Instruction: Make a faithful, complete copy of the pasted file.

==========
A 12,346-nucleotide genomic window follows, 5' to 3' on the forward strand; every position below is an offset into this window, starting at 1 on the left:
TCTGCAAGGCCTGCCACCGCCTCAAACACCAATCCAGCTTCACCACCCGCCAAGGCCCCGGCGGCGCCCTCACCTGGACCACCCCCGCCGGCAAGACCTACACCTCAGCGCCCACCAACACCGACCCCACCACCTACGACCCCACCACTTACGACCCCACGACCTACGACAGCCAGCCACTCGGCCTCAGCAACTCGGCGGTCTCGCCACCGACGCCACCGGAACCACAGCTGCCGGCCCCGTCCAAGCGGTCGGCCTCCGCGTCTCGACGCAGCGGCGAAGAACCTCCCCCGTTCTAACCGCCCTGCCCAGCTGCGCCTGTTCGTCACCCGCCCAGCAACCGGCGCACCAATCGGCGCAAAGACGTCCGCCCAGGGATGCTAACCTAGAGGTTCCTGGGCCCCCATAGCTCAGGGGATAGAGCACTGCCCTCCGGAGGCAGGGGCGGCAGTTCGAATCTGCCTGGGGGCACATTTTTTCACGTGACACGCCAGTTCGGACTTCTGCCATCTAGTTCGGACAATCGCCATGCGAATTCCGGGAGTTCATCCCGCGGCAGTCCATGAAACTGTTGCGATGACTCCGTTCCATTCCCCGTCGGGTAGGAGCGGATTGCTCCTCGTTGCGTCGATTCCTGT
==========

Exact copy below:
A 12,346-nucleotide genomic window follows, 5' to 3' on the forward strand; every position below is an offset into this window, starting at 1 on the left:
TCTGCAAGGCCTGCCACCGCCTCAAACACCAATCCAGCTTCACCACCCGCCAAGGCCCCGGCGGCGCCCTCACCTGGACCACCCCCGCCGGCAAGACCTACACCTCAGCGCCCACCAACACCGACCCCACCACCTACGACCCCACCACTTACGACCCCACGACCTACGACAGCCAGCCACTCGGCCTCAGCAACTCGGCGGTCTCGCCACCGACGCCACCGGAACCACAGCTGCCGGCCCCGTCCAAGCGGTCGGCCTCCGCGTCTCGACGCAGCGGCGAAGAACCTCCCCCGTTCTAACCGCCCTGCCCAGCTGCGCCTGTTCGTCACCCGCCCAGCAACCGGCGCACCAATCGGCGCAAAGACGTCCGCCCAGGGATGCTAACCTAGAGGTTCCTGGGCCCCCATAGCTCAGGGGATAGAGCACTGCCCTCCGGAGGCAGGGGCGGCAGTTCGAATCTGCCTGGGGGCACATTTTTTCACGTGACACGCCAGTTCGGACTTCTGCCATCTAGTTCGGACAATCGCCATGCGAATTCCGGGAGTTCATCCCGCGGCAGTCCATGAAACTGTTGCGATGACTCCGTTCCATTCCCCGTCGGGTAGGAGCGGATTGCTCCTCGTTGCGTCGATTCCTGT